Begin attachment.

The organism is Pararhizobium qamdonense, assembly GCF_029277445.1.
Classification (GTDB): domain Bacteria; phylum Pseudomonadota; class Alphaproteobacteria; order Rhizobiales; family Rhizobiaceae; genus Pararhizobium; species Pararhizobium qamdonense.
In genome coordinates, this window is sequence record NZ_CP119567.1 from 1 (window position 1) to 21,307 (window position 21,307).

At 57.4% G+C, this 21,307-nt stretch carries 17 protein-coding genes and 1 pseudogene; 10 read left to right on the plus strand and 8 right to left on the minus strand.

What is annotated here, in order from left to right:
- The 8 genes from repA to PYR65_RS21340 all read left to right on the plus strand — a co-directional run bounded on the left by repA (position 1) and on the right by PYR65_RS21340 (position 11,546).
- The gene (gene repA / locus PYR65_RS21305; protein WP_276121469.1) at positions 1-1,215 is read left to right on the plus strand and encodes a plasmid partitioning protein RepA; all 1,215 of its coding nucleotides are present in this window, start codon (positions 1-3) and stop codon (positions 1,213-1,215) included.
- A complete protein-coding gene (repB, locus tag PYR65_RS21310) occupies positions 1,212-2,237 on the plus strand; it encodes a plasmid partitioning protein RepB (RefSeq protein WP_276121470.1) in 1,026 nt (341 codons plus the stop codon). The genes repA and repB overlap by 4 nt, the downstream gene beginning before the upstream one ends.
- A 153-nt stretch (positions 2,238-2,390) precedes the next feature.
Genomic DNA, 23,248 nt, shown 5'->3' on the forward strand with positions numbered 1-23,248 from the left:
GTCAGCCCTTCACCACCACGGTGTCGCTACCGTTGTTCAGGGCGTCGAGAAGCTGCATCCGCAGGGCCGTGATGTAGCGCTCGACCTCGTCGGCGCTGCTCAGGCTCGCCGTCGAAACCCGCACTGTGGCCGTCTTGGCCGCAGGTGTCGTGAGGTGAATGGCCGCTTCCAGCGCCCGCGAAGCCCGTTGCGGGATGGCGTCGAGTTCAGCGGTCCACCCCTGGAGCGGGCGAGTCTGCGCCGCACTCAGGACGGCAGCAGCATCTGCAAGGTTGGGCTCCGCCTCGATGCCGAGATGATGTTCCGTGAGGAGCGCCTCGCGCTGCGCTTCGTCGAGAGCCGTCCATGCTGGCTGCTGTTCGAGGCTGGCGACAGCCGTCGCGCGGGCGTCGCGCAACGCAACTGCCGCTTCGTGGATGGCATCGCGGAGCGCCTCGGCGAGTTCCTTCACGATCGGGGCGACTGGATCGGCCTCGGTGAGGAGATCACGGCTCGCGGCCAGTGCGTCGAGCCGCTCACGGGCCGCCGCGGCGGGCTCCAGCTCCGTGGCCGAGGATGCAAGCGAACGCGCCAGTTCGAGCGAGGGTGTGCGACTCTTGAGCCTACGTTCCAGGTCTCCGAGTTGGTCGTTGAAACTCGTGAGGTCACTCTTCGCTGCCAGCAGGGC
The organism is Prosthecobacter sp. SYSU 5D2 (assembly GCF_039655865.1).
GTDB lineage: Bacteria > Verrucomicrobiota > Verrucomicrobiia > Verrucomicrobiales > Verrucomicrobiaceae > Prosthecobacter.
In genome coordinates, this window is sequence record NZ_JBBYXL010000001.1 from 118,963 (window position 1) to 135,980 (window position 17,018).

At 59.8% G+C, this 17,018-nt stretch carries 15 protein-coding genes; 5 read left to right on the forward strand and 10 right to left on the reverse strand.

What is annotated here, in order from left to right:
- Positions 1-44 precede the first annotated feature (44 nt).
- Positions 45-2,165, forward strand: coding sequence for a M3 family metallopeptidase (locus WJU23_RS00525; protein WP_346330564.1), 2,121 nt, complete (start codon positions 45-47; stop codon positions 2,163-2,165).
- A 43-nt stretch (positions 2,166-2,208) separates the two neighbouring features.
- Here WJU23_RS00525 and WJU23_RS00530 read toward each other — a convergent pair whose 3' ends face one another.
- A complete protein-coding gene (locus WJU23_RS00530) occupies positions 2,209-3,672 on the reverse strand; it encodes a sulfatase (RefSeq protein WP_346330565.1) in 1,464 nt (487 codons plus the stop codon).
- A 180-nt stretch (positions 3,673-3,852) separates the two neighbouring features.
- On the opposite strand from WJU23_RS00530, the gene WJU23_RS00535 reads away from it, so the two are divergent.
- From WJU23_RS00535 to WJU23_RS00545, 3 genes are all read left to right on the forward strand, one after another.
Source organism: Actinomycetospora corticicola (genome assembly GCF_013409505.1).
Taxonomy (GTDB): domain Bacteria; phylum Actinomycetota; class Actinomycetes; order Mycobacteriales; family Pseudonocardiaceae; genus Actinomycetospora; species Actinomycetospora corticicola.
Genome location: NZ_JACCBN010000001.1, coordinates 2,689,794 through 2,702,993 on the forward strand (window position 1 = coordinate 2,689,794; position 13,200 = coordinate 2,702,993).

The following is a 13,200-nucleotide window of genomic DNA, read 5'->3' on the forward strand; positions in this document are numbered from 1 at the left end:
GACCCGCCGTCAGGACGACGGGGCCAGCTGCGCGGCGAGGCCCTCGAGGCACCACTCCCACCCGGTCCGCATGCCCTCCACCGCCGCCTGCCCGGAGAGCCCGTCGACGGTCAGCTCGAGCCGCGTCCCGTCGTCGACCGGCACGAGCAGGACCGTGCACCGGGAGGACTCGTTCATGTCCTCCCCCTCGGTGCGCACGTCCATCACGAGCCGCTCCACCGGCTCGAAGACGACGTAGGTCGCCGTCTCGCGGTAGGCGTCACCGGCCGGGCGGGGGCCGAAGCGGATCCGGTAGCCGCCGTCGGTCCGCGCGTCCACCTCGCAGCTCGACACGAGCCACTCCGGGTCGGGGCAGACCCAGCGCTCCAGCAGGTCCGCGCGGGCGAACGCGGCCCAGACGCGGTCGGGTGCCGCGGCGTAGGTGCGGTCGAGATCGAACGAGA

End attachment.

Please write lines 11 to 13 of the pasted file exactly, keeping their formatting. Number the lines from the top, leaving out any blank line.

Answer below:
GTCAGCCCTTCACCACCACGGTGTCGCTACCGTTGTTCAGGGCGTCGAGAAGCTGCATCCGCAGGGCCGTGATGTAGCGCTCGACCTCGTCGGCGCTGCTCAGGCTCGCCGTCGAAACCCGCACTGTGGCCGTCTTGGCCGCAGGTGTCGTGAGGTGAATGGCCGCTTCCAGCGCCCGCGAAGCCCGTTGCGGGATGGCGTCGAGTTCAGCGGTCCACCCCTGGAGCGGGCGAGTCTGCGCCGCACTCAGGACGGCAGCAGCATCTGCAAGGTTGGGCTCCGCCTCGATGCCGAGATGATGTTCCGTGAGGAGCGCCTCGCGCTGCGCTTCGTCGAGAGCCGTCCATGCTGGCTGCTGTTCGAGGCTGGCGACAGCCGTCGCGCGGGCGTCGCGCAACGCAACTGCCGCTTCGTGGATGGCATCGCGGAGCGCCTCGGCGAGTTCCTTCACGATCGGGGCGACTGGATCGGCCTCGGTGAGGAGATCACGGCTCGCGGCCAGTGCGTCGAGCCGCTCACGGGCCGCCGCGGCGGGCTCCAGCTCCGTGGCCGAGGATGCAAGCGAACGCGCCAGTTCGAGCGAGGGTGTGCGACTCTTGAGCCTACGTTCCAGGTCTCCGAGTTGGTCGTTGAAACTCGTGAGGTCACTCTTCGCTGCCAGCAGGGC
The organism is Prosthecobacter sp. SYSU 5D2 (assembly GCF_039655865.1).
GTDB lineage: Bacteria > Verrucomicrobiota > Verrucomicrobiia > Verrucomicrobiales > Verrucomicrobiaceae > Prosthecobacter.